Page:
National Wildlife Federation’s Conservation Champions program – formerly Cover Crop Champions – offers grants up to $15,000 for farmers and outreach partners to learn and develop creative outreach strategies that target new farmer audiences and increase the rate of soil health practice adoption in the Midwest.
Soil health practices such as cover crops, minimum or no tillage, rotational grazing, and diverse crop rotations provide benefits to farm productivity, wildlife and the environment. They provide solutions to specific challenges faced by farmers: drought and extreme rainfall events, invasive weed and pest pressure, and poor soil fertility. Despite the clear advantages, most farmers have yet to implement these valuable practices on their agricultural land in the Mississippi River Basin.
Once they are established, soil health practices result in a more resilient production system, but it takes time to achieve significant benefits. The initial investment, perceived risk, and an aversion to change all pose barriers to producers adopting soil health practices and to effective conservation outreach. Many of the technical and economic barriers to adoption are addressed by existing incentive and outreach programs, but the social and cultural barriers have been largely neglected. Social cues from neighbors and friends greatly influence a farmer’s decision-making. A farmer who has successfully used cover crops and other soil health practices on his or her own land makes for a perfect messenger to reach and influence non-adopting producers.
The National Wildlife Federation convened 36 leading experts on cover crops that reiterated the importance of these trusted messengers through a road mapping exercise, which lead to the formation of the Cover Crop Champion program in 2013.
Who are Conservation Champions?
Conservation Champions are teams of innovative farmers and local outreach partners that want to see sustainable agriculture practices become mainstream. Teams are passionate about cover crops but also passionate about communications and outreach to other farmers. A ConservationChampion team should consist of at least one farmer champion and one outreach champion.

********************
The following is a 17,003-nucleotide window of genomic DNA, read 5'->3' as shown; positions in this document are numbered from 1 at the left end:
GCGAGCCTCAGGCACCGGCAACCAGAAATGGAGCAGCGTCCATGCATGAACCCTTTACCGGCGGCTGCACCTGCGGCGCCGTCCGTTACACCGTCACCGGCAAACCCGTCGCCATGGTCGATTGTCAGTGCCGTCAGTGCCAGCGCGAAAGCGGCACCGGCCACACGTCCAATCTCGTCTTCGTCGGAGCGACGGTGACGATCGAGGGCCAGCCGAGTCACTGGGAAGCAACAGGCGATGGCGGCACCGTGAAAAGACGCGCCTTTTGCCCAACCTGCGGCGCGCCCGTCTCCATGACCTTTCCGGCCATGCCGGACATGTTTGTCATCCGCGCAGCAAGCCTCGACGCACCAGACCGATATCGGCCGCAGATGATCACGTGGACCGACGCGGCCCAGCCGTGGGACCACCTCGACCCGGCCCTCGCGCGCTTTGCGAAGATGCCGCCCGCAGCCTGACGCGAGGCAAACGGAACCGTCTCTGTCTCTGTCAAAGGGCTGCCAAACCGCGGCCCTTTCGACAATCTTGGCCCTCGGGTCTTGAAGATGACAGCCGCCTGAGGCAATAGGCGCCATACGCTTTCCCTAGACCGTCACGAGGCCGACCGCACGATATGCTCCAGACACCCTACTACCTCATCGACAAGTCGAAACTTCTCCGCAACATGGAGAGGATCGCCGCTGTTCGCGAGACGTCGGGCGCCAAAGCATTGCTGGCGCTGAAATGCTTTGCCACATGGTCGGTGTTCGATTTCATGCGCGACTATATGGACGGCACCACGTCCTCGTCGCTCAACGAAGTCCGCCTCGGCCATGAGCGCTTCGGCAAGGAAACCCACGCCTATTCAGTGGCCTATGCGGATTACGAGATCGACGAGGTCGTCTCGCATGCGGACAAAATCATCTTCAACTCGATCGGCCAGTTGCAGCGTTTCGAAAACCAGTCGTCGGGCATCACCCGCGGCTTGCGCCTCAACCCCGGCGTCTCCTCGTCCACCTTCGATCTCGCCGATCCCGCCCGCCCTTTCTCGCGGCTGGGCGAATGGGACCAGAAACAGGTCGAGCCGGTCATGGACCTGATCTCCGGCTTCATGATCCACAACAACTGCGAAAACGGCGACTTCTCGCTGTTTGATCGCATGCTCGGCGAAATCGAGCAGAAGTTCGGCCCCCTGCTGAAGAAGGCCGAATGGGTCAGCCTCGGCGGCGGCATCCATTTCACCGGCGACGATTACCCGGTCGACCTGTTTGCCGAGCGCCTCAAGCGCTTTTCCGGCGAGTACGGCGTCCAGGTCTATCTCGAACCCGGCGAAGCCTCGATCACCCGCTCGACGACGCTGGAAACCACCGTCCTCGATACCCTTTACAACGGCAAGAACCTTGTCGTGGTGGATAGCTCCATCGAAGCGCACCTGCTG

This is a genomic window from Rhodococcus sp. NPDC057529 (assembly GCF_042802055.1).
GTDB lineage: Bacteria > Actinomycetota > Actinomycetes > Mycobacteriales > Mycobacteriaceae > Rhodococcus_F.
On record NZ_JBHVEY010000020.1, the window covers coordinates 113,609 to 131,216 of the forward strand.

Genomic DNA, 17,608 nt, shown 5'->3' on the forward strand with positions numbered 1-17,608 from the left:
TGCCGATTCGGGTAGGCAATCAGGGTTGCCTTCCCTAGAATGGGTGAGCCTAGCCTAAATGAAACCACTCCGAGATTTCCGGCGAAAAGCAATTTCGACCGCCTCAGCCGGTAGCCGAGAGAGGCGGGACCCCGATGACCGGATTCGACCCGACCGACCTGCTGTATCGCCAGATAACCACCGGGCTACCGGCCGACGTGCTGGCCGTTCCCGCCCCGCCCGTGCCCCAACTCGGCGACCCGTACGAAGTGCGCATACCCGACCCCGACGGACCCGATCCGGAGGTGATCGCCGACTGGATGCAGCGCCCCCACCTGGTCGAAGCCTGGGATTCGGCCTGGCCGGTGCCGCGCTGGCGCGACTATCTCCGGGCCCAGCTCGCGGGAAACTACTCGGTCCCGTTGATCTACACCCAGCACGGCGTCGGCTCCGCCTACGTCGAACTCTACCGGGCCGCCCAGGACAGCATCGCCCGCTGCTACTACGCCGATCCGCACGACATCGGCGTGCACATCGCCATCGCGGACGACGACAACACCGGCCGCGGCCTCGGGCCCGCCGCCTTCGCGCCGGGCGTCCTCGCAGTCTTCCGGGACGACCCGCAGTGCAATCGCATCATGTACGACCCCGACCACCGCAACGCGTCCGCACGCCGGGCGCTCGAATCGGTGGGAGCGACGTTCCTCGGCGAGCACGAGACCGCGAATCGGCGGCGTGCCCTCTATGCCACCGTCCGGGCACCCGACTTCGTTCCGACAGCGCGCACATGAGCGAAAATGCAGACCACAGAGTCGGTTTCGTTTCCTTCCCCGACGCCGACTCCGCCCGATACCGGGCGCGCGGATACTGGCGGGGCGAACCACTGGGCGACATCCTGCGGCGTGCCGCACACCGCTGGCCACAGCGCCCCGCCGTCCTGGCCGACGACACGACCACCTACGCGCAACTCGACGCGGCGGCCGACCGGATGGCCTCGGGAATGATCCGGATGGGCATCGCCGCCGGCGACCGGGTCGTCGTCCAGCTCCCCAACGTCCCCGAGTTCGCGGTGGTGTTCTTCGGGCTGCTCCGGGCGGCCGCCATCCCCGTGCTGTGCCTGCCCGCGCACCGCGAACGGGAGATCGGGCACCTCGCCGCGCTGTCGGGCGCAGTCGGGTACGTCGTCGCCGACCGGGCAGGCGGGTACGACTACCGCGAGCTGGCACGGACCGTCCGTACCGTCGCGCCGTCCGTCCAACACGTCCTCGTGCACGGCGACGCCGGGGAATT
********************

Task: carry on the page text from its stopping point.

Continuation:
Farmer Champion – Farmers who personally use cover crops and have soil health as a primary mission. The farmer champion’s role includes promoting cover crops and soil health practices in their region.
Outreach Champion – Agricultural professionals who are employees of a farm, conservation, or education-related organization. For example, outreach champions may represent conservation districts, NRCS service centers, university extension, farmer unions, and coalitions. Outreach champions support farmer champions by assisting with planning and implementing proposed outreach plans.
Reaching Beyond The Choir
Conventional outreach is not effective at reaching the majority of farmers. Traditional events tend to draw in and speak to the innovative farmer rather than the non-adopter. The National Wildlife Federation looks for Champions who will create an outreach plan with new themes and messaging frames that will appeal to the mindsets and motivations of those who have not yet adopted soil health practices.
We are very flexible with funding creative ideas to reach this specific audience. This is not a grant to fund the outreach that you have been doing for years. This is a collaborative and targeted outreach program, grounded in social science, and specifically designed to get non-adopters to start using soil health practices. We believe these soil practices can improve the sustainability of all farms, yet the promotion of these practices reflects a communication challenge. Our program approach seeks to overcome this challenge by innovating the ways in which we conduct outreach.
Where does the outreach take place?
Champion teams are selected from across the Mississippi River Basin including Arkansas, Illinois, Indiana, Iowa, Louisiana, Minnesota, Mississippi, Missouri, Ohio, Tennessee, and Wisconsin. The current opportunity is open to applicants based in both Mississippi and Louisiana.
What can this grant offer?
Each team can request up to $15,000 to cover the costs of their outreach plan. This includes time, materials, advertisement, and food. In addition to financial assistance for an outreach plan, the National Wildlife Federation also assists with communication strategies and training.
What are Champion Responsibilities?
Teams are responsible for reaching at least 250 farmers during the grant period. All champions partake in a comprehensive webinar series and an in-person training program with travel expenses paid. This program equips the champions with specific messaging strategies aimed at reaching conventional farmers who have diverse motivations and reasons for not yet using cover crops and other soil health practices.